Age-related motor dysfunction and neuropathology in a transgenic mouse model of multiple system atrophy

P.O. Fernagut, W.G. Meissner, M. Biran, M. Fantin, F. Bassil, J.M. Franconi, F. Tison
Synapse. 2013-11-15; 68(3): 98-106
DOI: 10.1002/syn.21719

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1. Synapse. 2014 Mar;68(3):98-106. doi: 10.1002/syn.21719. Epub 2013 Nov 15.

Age-related motor dysfunction and neuropathology in a transgenic mouse model of
multiple system atrophy.

Fernagut PO(1), Meissner WG, Biran M, Fantin M, Bassil F, Franconi JM, Tison F.

Author information:
(1)Institut des Maladies Neurodégénératives, Université de Bordeaux, UMR 5293,
F-33000 Bordeaux, France; CNRS, Institut des Maladies Neurodégénératives, UMR
5293, F-33000 Bordeaux, France.

Multiple system atrophy (MSA) is a neurodegenerative disorder characterized by a
progressive degeneration of the striatonigral, olivo-ponto-cerebellar, and
autonomic systems. Glial cytoplasmic inclusions (GCIs) containing alpha-synuclein
represent the hallmark of MSA and are recapitulated in mice expressing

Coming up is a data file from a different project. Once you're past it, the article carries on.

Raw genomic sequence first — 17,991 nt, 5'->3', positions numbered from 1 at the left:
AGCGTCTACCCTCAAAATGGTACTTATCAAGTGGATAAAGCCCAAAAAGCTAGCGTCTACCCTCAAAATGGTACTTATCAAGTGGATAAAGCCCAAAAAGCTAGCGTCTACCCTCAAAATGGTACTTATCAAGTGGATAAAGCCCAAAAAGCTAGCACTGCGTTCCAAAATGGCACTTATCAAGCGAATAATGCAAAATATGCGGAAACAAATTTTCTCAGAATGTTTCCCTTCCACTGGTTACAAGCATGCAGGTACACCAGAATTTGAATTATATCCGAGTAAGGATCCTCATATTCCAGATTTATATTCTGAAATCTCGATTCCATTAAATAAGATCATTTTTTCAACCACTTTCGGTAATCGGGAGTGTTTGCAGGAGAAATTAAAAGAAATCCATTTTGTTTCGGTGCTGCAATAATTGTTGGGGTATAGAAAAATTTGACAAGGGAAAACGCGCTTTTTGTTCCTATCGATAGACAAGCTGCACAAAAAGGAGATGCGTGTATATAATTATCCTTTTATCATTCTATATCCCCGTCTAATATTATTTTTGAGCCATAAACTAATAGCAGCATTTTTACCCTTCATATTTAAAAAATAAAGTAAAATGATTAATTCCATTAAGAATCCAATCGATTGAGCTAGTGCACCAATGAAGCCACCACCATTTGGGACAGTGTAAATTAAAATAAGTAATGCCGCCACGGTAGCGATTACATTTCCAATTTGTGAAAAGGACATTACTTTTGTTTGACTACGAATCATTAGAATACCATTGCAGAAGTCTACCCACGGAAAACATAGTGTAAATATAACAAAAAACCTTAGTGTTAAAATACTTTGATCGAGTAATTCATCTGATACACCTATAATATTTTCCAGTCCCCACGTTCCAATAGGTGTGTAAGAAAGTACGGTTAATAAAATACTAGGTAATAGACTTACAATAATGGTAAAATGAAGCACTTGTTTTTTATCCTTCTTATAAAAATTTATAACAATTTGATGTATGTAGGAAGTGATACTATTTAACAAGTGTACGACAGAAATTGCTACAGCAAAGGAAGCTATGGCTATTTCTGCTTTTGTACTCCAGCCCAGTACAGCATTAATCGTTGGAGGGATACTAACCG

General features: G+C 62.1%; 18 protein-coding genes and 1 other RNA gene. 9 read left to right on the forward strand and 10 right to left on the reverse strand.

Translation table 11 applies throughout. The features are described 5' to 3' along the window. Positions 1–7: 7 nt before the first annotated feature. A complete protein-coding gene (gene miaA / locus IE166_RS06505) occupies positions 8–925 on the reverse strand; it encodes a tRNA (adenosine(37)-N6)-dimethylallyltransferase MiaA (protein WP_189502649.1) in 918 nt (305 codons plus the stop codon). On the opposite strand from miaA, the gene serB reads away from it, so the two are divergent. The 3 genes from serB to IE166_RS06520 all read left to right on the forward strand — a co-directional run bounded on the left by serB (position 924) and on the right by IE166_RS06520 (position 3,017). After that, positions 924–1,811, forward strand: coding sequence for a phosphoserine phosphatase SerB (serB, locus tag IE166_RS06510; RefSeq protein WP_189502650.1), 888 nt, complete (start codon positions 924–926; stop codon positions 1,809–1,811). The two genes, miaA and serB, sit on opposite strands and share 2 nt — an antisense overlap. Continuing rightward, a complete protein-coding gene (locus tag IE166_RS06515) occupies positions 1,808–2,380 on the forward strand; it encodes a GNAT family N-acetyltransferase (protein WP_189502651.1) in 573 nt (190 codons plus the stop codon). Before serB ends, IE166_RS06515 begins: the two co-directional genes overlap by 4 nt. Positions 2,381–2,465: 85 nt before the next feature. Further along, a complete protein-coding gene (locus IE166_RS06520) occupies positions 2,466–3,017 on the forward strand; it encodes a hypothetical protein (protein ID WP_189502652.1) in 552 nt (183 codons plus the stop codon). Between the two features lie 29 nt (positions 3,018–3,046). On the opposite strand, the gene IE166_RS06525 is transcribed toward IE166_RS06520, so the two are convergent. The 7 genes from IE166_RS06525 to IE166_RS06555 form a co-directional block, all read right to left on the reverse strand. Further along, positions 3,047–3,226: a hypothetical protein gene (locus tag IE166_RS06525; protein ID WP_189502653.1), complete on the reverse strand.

alpha-synuclein in oligodendrocytes. To assess if oligodendroglial expression of
human wild-type alpha-synuclein in mice (proteolipid promoter, PLP-SYN) could be
associated with age-related deficits, PLP-SYN and wild-type mice were assessed
for motor function, brain morphometry, striatal levels of dopamine and
metabolites, dopaminergic loss, and distribution of GCIs. PLP-SYN displayed
age-related impairments on a beam-traversing task. MRI revealed a significantly
smaller brain volume in PLP-SYN mice at 12 months, which further decreased at 18
months together with increased volume of ventricles and cortical atrophy. The
distribution of GCIs was reminiscent of MSA with a high burden in the basal
ganglia. Mild dopaminergic cell loss was associated with decreased dopamine
turnover at 18 months. These data indicate that PLP-SYN mice may recapitulate
some of the progressive features of MSA and deliver endpoints for the evaluation
of therapeutic strategies.

Copyright © 2013 Wiley Periodicals, Inc.

DOI: 10.1002/syn.21719
PMID: 24243499 [Indexed for MEDLINE]

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